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How Rafael Nadal defeated Roger Federer (again)

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Nadal deafeated Federer in four sets. (Getty Images)

How did Rafael Nadal defeat Roger Federer for the eighth time in 10 Grand Slam matches? Busted Racquet expert analyst, Patrick Mouratoglou, breaks down the semifinal.

Starting like a boxer

Roger took the first lead at 3-0, then 4-1, a tremendous start! He made me think of Mike Tyson. As soon as the fight starts, he's coming out swinging and going for the knock out. Federer takes the ball early, attacks all the time and takes his chances. Rafa is stunned and plays short because he's under huge pressure. The Swiss gets off to a firing start.

How tough it is to keep an outstanding level of play

Unfortunately for him, Rafa adapts. The intensity he's putting out there, the rhythm imposed, the length of the rallies, all these things demand perfection from Roger. And making the perfection lasts in those conditions is close to the impossible. So it's often the same scenario against the Spaniard. He's setting the bar so high that every inch of slowing intensity is punished. He wins the first-set tiebreak, but it starts affecting him immediately in the second set. As for Rafa, he's understanding pretty quickly that the Swiss can't keep it up. Being smart, he slows down the game, playing higher on the Swiss backhand and then speeding up at first opportunity.

Three keys

Mind: The Spaniard is able to be decisive on the most important points.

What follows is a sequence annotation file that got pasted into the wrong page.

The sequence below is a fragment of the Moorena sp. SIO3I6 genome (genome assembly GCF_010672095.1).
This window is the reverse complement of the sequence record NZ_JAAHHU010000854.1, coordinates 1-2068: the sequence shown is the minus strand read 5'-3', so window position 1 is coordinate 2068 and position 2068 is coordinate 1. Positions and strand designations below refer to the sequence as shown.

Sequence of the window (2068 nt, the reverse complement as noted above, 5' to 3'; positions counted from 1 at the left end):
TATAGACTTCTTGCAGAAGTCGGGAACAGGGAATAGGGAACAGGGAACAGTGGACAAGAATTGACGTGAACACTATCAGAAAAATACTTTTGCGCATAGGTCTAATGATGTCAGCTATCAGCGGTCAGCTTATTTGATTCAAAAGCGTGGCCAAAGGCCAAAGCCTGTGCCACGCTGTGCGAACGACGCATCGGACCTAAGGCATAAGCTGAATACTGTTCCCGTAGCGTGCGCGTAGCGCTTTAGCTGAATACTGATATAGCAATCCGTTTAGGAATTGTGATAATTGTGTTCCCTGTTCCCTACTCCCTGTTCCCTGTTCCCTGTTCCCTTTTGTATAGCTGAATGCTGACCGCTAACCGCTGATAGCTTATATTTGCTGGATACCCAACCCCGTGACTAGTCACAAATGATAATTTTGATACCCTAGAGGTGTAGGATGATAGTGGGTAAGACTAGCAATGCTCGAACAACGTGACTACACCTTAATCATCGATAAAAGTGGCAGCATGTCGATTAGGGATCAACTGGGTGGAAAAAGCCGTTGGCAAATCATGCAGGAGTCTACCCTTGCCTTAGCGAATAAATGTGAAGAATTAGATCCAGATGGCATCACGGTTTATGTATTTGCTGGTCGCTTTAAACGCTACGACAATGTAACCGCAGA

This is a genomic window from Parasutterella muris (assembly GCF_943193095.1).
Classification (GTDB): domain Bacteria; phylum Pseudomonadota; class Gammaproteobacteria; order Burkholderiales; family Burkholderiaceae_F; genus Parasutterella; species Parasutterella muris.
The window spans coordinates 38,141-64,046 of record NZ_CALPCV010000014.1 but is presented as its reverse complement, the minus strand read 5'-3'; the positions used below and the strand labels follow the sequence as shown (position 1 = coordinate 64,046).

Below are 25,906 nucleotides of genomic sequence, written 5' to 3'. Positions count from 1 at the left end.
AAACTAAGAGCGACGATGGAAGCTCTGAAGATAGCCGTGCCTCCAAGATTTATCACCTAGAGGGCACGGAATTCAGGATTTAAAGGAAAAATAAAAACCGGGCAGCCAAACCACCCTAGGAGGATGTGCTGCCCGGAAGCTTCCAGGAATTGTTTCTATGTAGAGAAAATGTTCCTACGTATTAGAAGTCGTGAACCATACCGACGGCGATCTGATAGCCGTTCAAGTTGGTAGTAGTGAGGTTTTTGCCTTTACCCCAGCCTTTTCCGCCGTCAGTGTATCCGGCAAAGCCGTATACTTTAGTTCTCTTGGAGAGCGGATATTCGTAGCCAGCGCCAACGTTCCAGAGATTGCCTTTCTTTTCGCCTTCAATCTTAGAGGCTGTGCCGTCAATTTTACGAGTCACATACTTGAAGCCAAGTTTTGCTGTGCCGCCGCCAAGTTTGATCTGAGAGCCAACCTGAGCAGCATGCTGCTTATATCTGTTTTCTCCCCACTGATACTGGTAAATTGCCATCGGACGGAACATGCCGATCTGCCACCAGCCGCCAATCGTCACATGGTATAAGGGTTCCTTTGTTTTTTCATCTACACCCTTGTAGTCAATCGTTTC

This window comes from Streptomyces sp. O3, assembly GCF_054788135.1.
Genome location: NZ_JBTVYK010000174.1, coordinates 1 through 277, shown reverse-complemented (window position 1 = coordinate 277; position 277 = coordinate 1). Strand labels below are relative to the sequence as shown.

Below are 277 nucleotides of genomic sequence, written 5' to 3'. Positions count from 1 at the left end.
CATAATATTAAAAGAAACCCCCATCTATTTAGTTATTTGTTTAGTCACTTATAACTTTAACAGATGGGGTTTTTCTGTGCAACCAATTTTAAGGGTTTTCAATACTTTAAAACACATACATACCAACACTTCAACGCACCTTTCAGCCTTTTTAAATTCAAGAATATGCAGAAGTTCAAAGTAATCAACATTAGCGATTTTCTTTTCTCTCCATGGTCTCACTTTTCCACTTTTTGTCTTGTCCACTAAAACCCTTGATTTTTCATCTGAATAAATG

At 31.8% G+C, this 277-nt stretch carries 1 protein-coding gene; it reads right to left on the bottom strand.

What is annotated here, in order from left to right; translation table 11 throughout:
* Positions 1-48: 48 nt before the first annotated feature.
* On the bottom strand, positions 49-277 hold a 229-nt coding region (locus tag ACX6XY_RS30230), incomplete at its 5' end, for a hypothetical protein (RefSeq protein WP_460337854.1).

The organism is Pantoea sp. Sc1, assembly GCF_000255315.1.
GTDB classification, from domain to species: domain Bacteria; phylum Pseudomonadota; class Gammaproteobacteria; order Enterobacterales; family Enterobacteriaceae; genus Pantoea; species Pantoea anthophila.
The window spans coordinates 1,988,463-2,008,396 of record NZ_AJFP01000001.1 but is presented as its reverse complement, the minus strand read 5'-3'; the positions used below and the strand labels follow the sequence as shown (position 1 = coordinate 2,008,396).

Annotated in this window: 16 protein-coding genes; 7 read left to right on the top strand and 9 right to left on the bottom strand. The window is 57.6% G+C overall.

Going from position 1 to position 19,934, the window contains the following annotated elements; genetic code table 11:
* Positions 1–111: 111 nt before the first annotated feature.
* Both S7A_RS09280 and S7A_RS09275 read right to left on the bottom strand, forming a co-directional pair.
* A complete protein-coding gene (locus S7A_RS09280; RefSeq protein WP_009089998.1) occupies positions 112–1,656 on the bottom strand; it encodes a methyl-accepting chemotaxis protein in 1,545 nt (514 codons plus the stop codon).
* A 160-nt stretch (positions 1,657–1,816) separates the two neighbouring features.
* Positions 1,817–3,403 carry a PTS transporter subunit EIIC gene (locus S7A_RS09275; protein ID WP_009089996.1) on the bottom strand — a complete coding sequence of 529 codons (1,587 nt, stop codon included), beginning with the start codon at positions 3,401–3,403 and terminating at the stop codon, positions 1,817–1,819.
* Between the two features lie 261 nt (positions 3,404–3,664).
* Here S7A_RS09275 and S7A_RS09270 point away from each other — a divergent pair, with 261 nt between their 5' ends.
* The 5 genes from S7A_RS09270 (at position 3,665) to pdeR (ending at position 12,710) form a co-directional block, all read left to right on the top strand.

Fitness: The Spaniard knows he's in better shape nd enjoys getting the points longer and longer to make his opponent run.

First serve percentage: Rafa was remarkable in terms of first set percentage. He went as high as 77 percent. This prevented Roger from attacking the second serves, so points went longer more often and Rafa often started them with a lead.

Can Federer beat Nadal in a big match?

The issue for Roger Federer is Rafael Nadal. He's the only player to shut the door on Federer again and again when it was time to win Grand Slams. Federer has to solve this issue. His futire is tied to it. He will end his career with 16 or 17 Grand Slam titles if nothing changes. But if he can beat his No. 1 rival, it's not crazy to think that, with the level this great champion is able to play, he could reach 20. It's an amazing challenge. He has to go against the Majorcan gameplan, which is to play high and deep on his backhand in order to force him to play shorter, to move backward and so Nadal can use his forehand.

Working with topspin on the backhand and taking the ball early is a crucial side to improve. All year long, Roger is facing opponents kicking on his backhand on second serve. Each return is so the chance to work on the technical point that needs to get steadier. So I really have a tough time to understand why he's still chopping on his backhand all year long on second serves. Roger improved a lot on this point but it remains fragile and not enough.

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